Sharing my experience building an Ionic React app

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A Short History Lesson

Ionic is a framework for building hybrid mobile apps. A mobile app is hybrid when it’s built on a mix of web technologies (e.g., HTML, CSS, JavaScript) and libraries for accessing native-mobile functionalities (e.g., Cordova plugins).

Hybrid mobile app frameworks have a long history. The first of its kind was PhoneGap, created by the software company Nitobi. Nitobi was later acquired by Adobe, who donated the PhoneGap codebase to Apache. Adobe kept the PhoneGap trademark, but the donated software was renamed Apache Cordova.

Then Ionic came along.

Ionic isn’t a single framework. It’s an umbrella term that refers to the…

How to settle in, a few book recommendations, and other work advice

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Photo by Lauren Mancke on Unsplash

In 2019, I graduated with a bachelor’s degree in computer engineering. Shortly after, I joined a company in Hong Kong as a software engineer. I have now been in this position for around six months.

Now that I have had time to collect my thoughts, I’d like to share with you my experience thus far. I hope it will be helpful to any new or aspiring software engineers.

Your First Days

Relax. Your company probably already has a list of to-dos for you. Things like setting up your bank account, going through training, getting access to computers and doors…

When you finally arrive…

It’s only fair if I gave UST a grade

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I have graduated from UST’s BEng program with a major in Computer Engineering (CPEG). Here I want to leave some thoughts on the lecturers and courses that I liked and didn’t like. Needless to say, these thoughts are subjective and not everyone will agree with them. But I hope they would still be helpful to some people.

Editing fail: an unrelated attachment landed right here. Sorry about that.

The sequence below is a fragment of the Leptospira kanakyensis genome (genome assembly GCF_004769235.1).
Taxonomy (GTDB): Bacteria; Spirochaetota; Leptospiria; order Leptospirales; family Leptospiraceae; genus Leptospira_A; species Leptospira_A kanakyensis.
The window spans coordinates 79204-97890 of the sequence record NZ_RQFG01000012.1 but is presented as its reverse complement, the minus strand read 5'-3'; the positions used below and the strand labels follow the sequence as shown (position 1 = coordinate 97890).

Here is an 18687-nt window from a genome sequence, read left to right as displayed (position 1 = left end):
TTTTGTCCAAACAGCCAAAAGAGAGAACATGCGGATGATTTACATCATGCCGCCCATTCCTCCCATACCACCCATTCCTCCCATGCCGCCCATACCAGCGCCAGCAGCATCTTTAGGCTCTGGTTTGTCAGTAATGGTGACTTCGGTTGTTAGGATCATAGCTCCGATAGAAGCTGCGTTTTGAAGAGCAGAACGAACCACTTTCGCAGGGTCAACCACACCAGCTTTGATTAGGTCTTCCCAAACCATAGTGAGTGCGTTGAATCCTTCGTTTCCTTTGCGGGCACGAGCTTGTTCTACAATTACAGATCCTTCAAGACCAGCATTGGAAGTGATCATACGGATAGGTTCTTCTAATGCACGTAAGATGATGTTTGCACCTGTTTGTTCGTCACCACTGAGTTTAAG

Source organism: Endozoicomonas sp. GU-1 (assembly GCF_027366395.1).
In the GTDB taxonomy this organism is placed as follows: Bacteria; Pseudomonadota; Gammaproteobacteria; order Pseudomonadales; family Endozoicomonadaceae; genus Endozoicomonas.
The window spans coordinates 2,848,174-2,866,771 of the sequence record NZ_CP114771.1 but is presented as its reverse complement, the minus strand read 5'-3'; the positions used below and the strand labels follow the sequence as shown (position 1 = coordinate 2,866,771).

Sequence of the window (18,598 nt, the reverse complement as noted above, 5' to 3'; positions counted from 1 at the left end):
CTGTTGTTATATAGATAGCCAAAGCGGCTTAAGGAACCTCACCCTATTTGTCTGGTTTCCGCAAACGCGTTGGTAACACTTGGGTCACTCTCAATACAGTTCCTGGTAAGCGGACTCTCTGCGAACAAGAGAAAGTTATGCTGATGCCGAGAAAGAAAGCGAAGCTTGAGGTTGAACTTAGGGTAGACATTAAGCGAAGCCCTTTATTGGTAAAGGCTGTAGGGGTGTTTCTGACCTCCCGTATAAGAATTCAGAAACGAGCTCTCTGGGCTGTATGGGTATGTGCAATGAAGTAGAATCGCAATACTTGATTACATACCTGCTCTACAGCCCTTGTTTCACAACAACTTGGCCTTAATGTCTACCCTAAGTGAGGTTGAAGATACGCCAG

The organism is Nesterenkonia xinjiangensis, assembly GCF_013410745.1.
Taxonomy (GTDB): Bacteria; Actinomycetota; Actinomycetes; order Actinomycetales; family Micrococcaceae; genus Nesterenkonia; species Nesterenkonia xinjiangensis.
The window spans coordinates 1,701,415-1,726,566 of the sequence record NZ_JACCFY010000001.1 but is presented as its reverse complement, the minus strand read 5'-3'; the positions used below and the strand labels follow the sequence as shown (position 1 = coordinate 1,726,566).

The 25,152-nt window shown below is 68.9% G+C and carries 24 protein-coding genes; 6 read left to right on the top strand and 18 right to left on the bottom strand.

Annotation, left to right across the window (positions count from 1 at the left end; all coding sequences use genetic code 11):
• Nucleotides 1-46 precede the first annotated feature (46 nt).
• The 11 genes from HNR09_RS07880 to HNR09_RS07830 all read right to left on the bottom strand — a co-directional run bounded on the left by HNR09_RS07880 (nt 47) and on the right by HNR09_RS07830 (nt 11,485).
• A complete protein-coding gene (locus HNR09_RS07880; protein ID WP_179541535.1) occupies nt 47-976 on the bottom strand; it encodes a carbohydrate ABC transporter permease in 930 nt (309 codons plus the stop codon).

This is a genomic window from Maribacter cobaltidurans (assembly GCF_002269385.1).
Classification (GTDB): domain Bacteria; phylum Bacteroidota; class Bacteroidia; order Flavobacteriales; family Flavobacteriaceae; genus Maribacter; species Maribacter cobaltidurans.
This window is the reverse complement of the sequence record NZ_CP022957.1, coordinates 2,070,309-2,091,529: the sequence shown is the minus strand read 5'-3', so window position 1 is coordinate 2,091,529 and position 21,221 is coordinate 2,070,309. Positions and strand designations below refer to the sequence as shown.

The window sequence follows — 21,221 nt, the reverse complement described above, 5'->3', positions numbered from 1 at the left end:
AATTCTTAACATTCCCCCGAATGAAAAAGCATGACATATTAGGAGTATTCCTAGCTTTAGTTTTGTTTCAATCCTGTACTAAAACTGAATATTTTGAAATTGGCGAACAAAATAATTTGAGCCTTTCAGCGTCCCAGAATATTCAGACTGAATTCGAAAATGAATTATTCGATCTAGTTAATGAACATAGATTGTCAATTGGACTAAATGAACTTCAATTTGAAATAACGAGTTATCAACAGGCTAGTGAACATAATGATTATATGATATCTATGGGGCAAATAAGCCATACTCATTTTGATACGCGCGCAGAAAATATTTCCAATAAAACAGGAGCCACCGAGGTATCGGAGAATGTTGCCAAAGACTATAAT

A+ Lecturers (and the courses I took with them)

Here are my favorite lecturers. Knowledgeable in their fields. Passionate about teaching. Genuinely care about students. Basically they are so good I am confident recommending ANY course taught by them.

In ELEC1100, we learnt about the fundamentals of electric circuits and Boolean logic…

Day 2— Product of Array Except Self

Given an array nums of n integers where n > 1, return an array output such that output[i] is equal to the product of all the elements of nums except nums[i].

vector<int> productExceptSelf(vector<int>& nums) {
int n = nums.size();
// Initialize vectors (i.e. arrays) of n 1’s vector<int> result(n, 1);
vector<int> fromBegin(n, 1);
vector<int> fromEnd(n, 1);
for(int i=1; i<n; i++){
fromBegin[i] = fromBegin[i-1] * nums[i-1];
fromEnd[i] = fromEnd[i-1] * nums[n-i];
for(int i=0; i<n; i++){
result[i] = fromBegin[i] * fromEnd[n-1-i];
return result;


Let’s take nums = [1,2,3,4,5] as an example.

After the 1st pass,

  • fromBegin = [1…

Day 1 — Two Sum

Given an array of integers, return indices of the two numbers such that they add up to a specific target. For example,

nums = [2, 7, 11, 15]
target = 9
return [0, 1]
vector<int> twoSum(vector<int>& nums, int target) {
vector<int> result;
for(int j=1; j < nums.size(); j++){
for(int i=0; i < j; i++){
if(nums[i] + nums[j] == target){
return result;
return result; // no results found, return empty vector
vector<int> twoSum(vector<int>& nums, int target) {    // maps remainder (target - current_val) to vector index (i)
// e.g. …

Donovan So